Creating these “garden sandwiches” is super easy too! I start off with a layer of cardboard. This doesn’t just have to come from all of your old package boxes. It can also be your cereal boxes, your frozen food boxes, I even use my family’s pizza boxes! The next layer is the compost layer. This compost can come in many forms too! I personally use the garden and food scraps compost my mother and I make on our small farm, as well as composted manure from a family friend’s horse. Store bought compost is just fine if that is what you have access too. As long as it is good quality organic material, it is perfect! The last layer is mulch. I use pine chips that my mom and I got through contacting local tree cutters. However, it isn’t super common to have access to this so wood shavings or chips bought from your local garden store work just fine.
Time to Plant!
The day finally came. I’d been waiting anxiously. Every day, watering my little cups of seedlings, waiting for them to be big enough to survive outside. I had been hardening them off over the course of a little over a week an my cucumbers and beets were finally ready to be transplanted outside. Or so I thought. May 2020 in Delaware was a nasty one. It was far colder than usual. We were still having nights in the thirties and it killed my cucumbers and beets.
I wasn’t defeated though. Over the course of the next two weeks the weather warmed up and my okra, squash, and pumpkins were ready to plant outside. I had a lot of confidence in myself and in my plants and that’s very important to have because it’ll get you through even the difficult points of the growing season (and trust me, there’ll be loads.) Thankfully, this second round of plants did far better.
With the majority of my plants now outside, I had to start adding in the first supplements to the soil. One of my go-tos is bat guano. You read that right. Bat poop. Don’t worry, when you buy it it will be dried and, thankfully, not smelly. Bat guano is by far worth it’s weight in gold. It is super concentrated with nutrients like phosphorus and it makes all of my plants grow quickly and with vigor. If you ever have plants that are growing sluggishly, I recommend adding just a little bit of bat guano to your soil and they are sure to take off.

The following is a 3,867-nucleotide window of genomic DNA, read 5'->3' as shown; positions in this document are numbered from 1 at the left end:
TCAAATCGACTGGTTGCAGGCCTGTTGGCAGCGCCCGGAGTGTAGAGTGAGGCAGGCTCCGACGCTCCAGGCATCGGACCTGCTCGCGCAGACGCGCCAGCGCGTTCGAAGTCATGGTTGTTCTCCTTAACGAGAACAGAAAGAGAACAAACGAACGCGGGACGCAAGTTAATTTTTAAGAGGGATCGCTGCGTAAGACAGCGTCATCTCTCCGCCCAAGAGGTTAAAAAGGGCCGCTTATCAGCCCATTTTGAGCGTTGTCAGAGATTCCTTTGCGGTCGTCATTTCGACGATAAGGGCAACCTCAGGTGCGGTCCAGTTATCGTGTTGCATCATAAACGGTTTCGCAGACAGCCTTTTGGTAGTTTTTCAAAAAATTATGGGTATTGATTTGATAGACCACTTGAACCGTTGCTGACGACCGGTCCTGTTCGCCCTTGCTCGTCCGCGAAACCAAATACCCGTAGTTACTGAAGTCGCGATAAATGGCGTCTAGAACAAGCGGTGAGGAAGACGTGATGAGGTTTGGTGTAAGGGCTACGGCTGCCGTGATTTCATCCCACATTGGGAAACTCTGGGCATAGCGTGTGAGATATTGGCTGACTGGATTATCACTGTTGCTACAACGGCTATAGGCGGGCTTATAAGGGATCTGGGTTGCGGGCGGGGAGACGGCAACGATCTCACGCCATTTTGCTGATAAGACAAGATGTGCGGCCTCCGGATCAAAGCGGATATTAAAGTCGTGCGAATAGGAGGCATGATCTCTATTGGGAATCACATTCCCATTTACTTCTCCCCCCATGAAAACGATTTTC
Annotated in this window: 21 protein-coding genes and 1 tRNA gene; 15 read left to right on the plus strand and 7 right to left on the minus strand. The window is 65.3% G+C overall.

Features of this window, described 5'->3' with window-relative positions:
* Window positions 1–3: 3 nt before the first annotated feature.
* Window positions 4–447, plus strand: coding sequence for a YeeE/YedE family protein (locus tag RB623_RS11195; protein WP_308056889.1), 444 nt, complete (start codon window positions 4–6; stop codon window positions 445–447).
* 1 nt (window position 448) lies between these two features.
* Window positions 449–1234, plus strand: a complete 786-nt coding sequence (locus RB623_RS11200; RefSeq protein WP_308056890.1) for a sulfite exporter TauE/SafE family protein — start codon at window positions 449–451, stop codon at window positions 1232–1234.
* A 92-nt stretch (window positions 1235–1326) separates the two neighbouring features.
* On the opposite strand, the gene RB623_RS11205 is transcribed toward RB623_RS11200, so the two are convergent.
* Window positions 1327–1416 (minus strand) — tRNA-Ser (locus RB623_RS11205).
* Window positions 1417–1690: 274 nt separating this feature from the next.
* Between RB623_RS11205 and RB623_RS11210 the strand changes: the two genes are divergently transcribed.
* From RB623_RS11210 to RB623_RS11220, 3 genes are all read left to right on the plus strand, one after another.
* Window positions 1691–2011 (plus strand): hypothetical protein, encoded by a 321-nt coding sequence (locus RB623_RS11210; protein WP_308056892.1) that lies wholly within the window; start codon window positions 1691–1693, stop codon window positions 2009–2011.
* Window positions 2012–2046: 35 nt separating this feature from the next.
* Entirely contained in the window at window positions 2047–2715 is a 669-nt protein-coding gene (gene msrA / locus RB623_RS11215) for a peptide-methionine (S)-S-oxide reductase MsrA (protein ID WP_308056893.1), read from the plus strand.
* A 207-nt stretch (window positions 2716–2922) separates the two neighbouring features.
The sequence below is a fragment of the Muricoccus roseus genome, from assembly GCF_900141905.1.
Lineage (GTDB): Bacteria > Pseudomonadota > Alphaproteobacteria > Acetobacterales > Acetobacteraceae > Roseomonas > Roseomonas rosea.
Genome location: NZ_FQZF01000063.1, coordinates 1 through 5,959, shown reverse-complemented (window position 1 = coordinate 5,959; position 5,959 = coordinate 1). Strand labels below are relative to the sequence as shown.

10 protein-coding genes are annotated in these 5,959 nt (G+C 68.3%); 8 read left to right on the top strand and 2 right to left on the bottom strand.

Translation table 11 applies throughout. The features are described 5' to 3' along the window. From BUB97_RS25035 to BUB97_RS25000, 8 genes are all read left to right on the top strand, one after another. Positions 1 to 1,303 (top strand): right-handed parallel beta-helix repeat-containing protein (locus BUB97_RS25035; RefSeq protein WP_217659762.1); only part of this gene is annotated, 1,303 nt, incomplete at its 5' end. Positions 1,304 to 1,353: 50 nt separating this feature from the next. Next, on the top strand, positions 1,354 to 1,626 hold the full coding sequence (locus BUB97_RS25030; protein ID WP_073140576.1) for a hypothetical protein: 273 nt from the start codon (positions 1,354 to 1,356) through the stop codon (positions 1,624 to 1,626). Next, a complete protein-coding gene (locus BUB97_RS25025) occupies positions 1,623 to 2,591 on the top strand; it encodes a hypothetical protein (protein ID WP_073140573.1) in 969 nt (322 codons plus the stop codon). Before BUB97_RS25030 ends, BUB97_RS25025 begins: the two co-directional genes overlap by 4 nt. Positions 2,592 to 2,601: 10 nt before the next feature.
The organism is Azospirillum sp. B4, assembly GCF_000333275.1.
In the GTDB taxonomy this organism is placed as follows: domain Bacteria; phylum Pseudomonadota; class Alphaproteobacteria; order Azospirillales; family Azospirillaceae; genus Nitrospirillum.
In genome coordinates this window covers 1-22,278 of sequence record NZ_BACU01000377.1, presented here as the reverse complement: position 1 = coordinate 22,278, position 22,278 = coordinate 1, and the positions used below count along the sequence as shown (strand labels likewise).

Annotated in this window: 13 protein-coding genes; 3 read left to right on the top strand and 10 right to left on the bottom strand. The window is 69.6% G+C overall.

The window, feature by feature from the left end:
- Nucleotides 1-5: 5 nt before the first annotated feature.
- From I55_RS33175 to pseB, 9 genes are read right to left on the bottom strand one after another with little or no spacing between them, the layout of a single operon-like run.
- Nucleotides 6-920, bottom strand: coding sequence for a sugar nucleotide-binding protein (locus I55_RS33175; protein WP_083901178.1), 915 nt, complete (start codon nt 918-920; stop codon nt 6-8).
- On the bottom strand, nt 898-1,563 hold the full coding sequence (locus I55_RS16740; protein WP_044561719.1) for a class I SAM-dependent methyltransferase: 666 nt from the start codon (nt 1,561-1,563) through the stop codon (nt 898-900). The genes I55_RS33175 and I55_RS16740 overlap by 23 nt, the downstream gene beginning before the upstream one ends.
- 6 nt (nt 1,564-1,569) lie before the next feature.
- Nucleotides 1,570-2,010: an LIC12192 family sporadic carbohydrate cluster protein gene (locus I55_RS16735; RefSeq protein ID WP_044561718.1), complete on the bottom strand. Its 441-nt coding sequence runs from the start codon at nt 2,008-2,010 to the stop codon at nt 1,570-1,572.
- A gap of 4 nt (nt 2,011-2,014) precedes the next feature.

I also add gypsum. With crops like squash and pumpkins they need a lot of calcium in order to set healthy fruit. Without it they are prone to blossom-end rot and you’ll end up with no produce to show for all of your hard work. You can also use bone meal for calcium, however, bone meal lacks some of the other added benefits of gypsum. Where I live the soil is very dense and clay-based and gypsum is needed to loosen the soil so roots can grow properly. If your soil is more sand or humus based, bone meal or clam shells works just fine. (I also like gypsum because it is a vegan source of calcium for my plants)
Now that my seedlings are in the ground and they have the nutrients they need to get their start, it’s up to me to keep at it so they can be successful.
Important Things to Remember In the Beginning
No garden is ever going to start perfectly. There’s always going to be unexpected things that come up, but it’s important to be able to manage the things that do arise. Consistency is going to be your best friend if you’re planning on starting a garden. That means taking time every day to do a thorough check through your garden. That alone will improve your chances of a successful harvest greatly. Regular watering is key as well. Plants, in a lot of ways, are like children. They need attention daily. Just fifteen minutes can go a long way.
It can seem daunting to start a garden, but it doesn’t have to be a huge mountain to climb. Take it day by day, be consistent, and always have confidence in yourself and your abilities. There’s nothing you can accomplish as long as you’re willing to work.
I’m glad you’ve decided to tag along for the ride. Whether it’s for a day, a month, or a year, I appreciate it. -Kate